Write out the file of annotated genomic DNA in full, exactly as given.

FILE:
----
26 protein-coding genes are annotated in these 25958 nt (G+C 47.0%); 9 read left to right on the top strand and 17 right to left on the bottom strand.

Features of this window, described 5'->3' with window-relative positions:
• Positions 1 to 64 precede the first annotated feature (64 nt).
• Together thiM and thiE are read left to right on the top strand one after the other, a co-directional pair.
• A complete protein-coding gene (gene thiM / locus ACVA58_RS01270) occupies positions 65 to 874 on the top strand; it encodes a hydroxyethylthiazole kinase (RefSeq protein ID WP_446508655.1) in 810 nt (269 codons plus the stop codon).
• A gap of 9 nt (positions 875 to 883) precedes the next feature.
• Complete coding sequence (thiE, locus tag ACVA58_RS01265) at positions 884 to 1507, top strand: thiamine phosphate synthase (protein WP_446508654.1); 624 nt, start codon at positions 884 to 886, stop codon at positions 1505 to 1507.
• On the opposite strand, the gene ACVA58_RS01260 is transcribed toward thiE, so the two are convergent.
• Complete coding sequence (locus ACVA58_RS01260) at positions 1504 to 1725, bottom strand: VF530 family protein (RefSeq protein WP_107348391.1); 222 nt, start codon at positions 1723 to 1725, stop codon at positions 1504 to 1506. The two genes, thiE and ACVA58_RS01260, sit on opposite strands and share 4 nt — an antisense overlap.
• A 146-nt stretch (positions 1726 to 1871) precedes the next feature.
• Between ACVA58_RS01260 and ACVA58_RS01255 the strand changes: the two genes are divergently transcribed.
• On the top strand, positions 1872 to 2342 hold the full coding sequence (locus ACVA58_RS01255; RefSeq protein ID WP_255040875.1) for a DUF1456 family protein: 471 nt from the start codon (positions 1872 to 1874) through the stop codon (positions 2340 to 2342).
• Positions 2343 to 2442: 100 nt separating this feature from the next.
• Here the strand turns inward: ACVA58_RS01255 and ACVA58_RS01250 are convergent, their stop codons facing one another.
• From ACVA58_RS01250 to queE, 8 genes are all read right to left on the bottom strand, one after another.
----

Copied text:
26 protein-coding genes are annotated in these 25958 nt (G+C 47.0%); 9 read left to right on the top strand and 17 right to left on the bottom strand.

Features of this window, described 5'->3' with window-relative positions:
• Positions 1 to 64 precede the first annotated feature (64 nt).
• Together thiM and thiE are read left to right on the top strand one after the other, a co-directional pair.
• A complete protein-coding gene (gene thiM / locus ACVA58_RS01270) occupies positions 65 to 874 on the top strand; it encodes a hydroxyethylthiazole kinase (RefSeq protein ID WP_446508655.1) in 810 nt (269 codons plus the stop codon).
• A gap of 9 nt (positions 875 to 883) precedes the next feature.
• Complete coding sequence (thiE, locus tag ACVA58_RS01265) at positions 884 to 1507, top strand: thiamine phosphate synthase (protein WP_446508654.1); 624 nt, start codon at positions 884 to 886, stop codon at positions 1505 to 1507.
• On the opposite strand, the gene ACVA58_RS01260 is transcribed toward thiE, so the two are convergent.
• Complete coding sequence (locus ACVA58_RS01260) at positions 1504 to 1725, bottom strand: VF530 family protein (RefSeq protein WP_107348391.1); 222 nt, start codon at positions 1723 to 1725, stop codon at positions 1504 to 1506. The two genes, thiE and ACVA58_RS01260, sit on opposite strands and share 4 nt — an antisense overlap.
• A 146-nt stretch (positions 1726 to 1871) precedes the next feature.
• Between ACVA58_RS01260 and ACVA58_RS01255 the strand changes: the two genes are divergently transcribed.
• On the top strand, positions 1872 to 2342 hold the full coding sequence (locus ACVA58_RS01255; RefSeq protein ID WP_255040875.1) for a DUF1456 family protein: 471 nt from the start codon (positions 1872 to 1874) through the stop codon (positions 2340 to 2342).
• Positions 2343 to 2442: 100 nt separating this feature from the next.
• Here the strand turns inward: ACVA58_RS01255 and ACVA58_RS01250 are convergent, their stop codons facing one another.
• From ACVA58_RS01250 to queE, 8 genes are all read right to left on the bottom strand, one after another.